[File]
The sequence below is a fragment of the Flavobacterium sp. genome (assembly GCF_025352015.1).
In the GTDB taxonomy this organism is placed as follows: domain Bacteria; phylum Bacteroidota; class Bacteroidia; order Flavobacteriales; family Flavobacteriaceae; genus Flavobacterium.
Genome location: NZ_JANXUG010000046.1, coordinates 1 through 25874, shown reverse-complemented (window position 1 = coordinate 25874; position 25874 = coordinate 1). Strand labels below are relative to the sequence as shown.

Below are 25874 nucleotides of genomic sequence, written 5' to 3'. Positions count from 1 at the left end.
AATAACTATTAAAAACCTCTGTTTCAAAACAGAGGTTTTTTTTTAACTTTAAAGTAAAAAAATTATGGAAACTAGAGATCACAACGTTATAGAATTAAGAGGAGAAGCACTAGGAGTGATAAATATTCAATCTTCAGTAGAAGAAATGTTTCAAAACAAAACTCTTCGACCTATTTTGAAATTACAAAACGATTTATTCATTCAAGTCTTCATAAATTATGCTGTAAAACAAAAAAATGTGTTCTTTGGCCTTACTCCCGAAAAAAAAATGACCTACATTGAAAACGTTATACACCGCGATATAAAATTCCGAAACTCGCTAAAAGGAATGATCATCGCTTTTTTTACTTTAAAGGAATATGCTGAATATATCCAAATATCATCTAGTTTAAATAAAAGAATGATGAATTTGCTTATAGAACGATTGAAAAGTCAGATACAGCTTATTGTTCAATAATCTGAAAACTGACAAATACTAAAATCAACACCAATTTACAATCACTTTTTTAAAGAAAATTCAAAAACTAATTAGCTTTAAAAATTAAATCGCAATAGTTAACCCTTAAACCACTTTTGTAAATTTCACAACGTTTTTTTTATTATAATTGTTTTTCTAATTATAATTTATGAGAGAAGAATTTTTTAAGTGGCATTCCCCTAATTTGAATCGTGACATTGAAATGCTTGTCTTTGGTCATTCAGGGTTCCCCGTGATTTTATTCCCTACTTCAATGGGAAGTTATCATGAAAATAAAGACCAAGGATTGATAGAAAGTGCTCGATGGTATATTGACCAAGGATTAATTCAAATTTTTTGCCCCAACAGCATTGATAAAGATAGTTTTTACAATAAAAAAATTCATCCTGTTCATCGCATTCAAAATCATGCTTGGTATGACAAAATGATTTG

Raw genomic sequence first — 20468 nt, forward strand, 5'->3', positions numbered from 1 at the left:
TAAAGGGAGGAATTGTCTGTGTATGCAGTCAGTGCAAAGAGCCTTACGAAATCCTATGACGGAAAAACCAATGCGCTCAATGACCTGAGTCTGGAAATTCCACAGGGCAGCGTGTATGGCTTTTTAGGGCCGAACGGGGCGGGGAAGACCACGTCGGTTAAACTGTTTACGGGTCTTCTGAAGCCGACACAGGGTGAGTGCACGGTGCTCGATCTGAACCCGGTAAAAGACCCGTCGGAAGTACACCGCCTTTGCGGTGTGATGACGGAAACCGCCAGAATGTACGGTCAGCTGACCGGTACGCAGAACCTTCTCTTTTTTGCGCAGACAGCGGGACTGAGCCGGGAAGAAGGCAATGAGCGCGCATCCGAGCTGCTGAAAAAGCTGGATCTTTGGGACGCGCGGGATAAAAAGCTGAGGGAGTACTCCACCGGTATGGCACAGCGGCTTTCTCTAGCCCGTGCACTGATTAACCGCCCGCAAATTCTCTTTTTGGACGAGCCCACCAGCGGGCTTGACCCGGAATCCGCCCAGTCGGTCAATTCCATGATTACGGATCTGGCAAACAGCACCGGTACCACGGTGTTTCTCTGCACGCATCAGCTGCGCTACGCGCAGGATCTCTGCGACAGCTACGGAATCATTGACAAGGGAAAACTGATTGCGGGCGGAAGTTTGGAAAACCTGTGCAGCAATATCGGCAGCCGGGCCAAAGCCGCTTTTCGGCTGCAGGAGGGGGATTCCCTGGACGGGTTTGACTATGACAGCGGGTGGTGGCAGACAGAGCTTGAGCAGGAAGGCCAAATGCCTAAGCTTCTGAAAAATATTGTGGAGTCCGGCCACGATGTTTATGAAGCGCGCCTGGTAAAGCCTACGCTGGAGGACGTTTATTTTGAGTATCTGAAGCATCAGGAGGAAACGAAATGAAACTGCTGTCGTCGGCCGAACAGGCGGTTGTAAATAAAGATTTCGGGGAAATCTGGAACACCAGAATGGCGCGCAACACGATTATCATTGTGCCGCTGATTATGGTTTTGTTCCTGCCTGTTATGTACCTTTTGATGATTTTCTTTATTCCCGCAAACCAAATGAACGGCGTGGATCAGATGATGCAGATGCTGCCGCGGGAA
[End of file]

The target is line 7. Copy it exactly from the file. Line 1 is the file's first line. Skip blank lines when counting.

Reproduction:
TAAAGGGAGGAATTGTCTGTGTATGCAGTCAGTGCAAAGAGCCTTACGAAATCCTATGACGGAAAAACCAATGCGCTCAATGACCTGAGTCTGGAAATTCCACAGGGCAGCGTGTATGGCTTTTTAGGGCCGAACGGGGCGGGGAAGACCACGTCGGTTAAACTGTTTACGGGTCTTCTGAAGCCGACACAGGGTGAGTGCACGGTGCTCGATCTGAACCCGGTAAAAGACCCGTCGGAAGTACACCGCCTTTGCGGTGTGATGACGGAAACCGCCAGAATGTACGGTCAGCTGACCGGTACGCAGAACCTTCTCTTTTTTGCGCAGACAGCGGGACTGAGCCGGGAAGAAGGCAATGAGCGCGCATCCGAGCTGCTGAAAAAGCTGGATCTTTGGGACGCGCGGGATAAAAAGCTGAGGGAGTACTCCACCGGTATGGCACAGCGGCTTTCTCTAGCCCGTGCACTGATTAACCGCCCGCAAATTCTCTTTTTGGACGAGCCCACCAGCGGGCTTGACCCGGAATCCGCCCAGTCGGTCAATTCCATGATTACGGATCTGGCAAACAGCACCGGTACCACGGTGTTTCTCTGCACGCATCAGCTGCGCTACGCGCAGGATCTCTGCGACAGCTACGGAATCATTGACAAGGGAAAACTGATTGCGGGCGGAAGTTTGGAAAACCTGTGCAGCAATATCGGCAGCCGGGCCAAAGCCGCTTTTCGGCTGCAGGAGGGGGATTCCCTGGACGGGTTTGACTATGACAGCGGGTGGTGGCAGACAGAGCTTGAGCAGGAAGGCCAAATGCCTAAGCTTCTGAAAAATATTGTGGAGTCCGGCCACGATGTTTATGAAGCGCGCCTGGTAAAGCCTACGCTGGAGGACGTTTATTTTGAGTATCTGAAGCATCAGGAGGAAACGAAATGAAACTGCTGTCGTCGGCCGAACAGGCGGTTGTAAATAAAGATTTCGGGGAAATCTGGAACACCAGAATGGCGCGCAACACGATTATCATTGTGCCGCTGATTATGGTTTTGTTCCTGCCTGTTATGTACCTTTTGATGATTTTCTTTATTCCCGCAAACCAAATGAACGGCGTGGATCAGATGATGCAGATGCTGCCGCGGGAA